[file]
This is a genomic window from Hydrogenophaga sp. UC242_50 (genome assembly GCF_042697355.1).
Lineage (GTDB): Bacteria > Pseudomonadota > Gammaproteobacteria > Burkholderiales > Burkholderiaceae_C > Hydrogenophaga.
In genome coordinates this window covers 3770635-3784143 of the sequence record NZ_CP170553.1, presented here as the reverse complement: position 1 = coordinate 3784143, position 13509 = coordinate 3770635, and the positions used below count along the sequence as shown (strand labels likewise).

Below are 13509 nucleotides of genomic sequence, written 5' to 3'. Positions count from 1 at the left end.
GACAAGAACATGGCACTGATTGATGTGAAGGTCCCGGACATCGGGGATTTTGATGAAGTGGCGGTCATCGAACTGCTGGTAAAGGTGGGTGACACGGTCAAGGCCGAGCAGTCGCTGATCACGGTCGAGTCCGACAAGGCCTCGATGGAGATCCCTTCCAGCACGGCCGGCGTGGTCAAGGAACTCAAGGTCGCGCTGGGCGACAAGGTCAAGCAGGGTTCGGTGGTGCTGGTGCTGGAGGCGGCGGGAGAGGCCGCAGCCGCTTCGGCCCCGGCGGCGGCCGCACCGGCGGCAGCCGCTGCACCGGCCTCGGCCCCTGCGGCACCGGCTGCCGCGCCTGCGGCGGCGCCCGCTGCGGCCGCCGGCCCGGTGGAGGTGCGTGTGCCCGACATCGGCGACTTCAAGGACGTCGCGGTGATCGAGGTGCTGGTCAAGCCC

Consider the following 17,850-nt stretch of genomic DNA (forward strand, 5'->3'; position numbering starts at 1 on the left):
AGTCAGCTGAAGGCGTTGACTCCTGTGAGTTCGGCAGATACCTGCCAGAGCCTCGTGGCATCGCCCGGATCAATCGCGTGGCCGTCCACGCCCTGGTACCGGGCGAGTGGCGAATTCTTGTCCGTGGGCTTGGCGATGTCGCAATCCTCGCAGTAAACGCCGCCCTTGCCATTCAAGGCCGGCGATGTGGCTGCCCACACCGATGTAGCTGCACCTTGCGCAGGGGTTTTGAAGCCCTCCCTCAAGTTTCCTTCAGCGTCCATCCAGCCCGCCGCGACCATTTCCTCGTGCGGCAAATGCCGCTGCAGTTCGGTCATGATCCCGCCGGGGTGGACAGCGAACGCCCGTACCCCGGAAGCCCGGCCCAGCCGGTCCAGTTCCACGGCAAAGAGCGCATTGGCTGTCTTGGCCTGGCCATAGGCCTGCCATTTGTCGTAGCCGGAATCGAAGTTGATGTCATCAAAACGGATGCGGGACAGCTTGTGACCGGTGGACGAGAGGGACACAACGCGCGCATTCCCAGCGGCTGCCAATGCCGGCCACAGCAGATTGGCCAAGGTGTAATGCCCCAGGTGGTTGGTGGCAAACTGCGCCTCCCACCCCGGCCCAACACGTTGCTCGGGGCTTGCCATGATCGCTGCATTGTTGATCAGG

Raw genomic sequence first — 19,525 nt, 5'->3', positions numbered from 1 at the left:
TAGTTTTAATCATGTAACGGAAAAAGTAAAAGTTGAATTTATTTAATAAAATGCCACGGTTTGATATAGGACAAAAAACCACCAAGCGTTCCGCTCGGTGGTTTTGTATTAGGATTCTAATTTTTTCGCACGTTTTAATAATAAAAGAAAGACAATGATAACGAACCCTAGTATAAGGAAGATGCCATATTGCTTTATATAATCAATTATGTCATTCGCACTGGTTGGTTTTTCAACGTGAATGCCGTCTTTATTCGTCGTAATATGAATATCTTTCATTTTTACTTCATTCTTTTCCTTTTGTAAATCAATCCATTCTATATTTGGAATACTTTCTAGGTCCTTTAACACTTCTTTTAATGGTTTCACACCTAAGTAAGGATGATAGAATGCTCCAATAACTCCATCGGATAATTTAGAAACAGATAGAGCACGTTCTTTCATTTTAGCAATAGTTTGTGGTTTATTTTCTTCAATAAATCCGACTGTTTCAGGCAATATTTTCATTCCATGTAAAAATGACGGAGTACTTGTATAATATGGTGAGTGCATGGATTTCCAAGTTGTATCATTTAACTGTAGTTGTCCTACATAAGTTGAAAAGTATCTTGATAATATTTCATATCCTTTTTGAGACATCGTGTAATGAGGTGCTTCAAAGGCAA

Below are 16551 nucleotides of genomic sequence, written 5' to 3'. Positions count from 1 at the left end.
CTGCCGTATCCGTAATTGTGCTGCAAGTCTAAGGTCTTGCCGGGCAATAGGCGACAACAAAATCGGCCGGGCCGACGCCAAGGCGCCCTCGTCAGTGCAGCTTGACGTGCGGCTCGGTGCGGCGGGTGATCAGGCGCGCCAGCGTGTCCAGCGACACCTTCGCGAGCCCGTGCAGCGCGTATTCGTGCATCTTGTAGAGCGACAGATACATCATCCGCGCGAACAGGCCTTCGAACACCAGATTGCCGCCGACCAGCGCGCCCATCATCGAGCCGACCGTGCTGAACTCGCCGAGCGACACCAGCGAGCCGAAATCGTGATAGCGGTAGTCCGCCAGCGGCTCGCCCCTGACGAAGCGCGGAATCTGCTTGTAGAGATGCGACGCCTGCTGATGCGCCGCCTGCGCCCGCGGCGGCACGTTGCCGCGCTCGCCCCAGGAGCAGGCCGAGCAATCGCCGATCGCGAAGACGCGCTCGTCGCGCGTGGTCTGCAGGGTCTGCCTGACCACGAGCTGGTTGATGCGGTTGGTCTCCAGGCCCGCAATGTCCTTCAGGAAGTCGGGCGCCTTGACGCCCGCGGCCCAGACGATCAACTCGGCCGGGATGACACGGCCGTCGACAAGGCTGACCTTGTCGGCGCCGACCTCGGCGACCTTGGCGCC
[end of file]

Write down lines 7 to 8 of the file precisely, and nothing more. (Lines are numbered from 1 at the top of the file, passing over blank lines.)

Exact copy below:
AGTCAGCTGAAGGCGTTGACTCCTGTGAGTTCGGCAGATACCTGCCAGAGCCTCGTGGCATCGCCCGGATCAATCGCGTGGCCGTCCACGCCCTGGTACCGGGCGAGTGGCGAATTCTTGTCCGTGGGCTTGGCGATGTCGCAATCCTCGCAGTAAACGCCGCCCTTGCCATTCAAGGCCGGCGATGTGGCTGCCCACACCGATGTAGCTGCACCTTGCGCAGGGGTTTTGAAGCCCTCCCTCAAGTTTCCTTCAGCGTCCATCCAGCCCGCCGCGACCATTTCCTCGTGCGGCAAATGCCGCTGCAGTTCGGTCATGATCCCGCCGGGGTGGACAGCGAACGCCCGTACCCCGGAAGCCCGGCCCAGCCGGTCCAGTTCCACGGCAAAGAGCGCATTGGCTGTCTTGGCCTGGCCATAGGCCTGCCATTTGTCGTAGCCGGAATCGAAGTTGATGTCATCAAAACGGATGCGGGACAGCTTGTGACCGGTGGACGAGAGGGACACAACGCGCGCATTCCCAGCGGCTGCCAATGCCGGCCACAGCAGATTGGCCAAGGTGTAATGCCCCAGGTGGTTGGTGGCAAACTGCGCCTCCCACCCCGGCCCAACACGTTGCTCGGGGCTTGCCATGATCGCTGCATTGTTGATCAGG

Raw genomic sequence first — 19,525 nt, 5'->3', positions numbered from 1 at the left: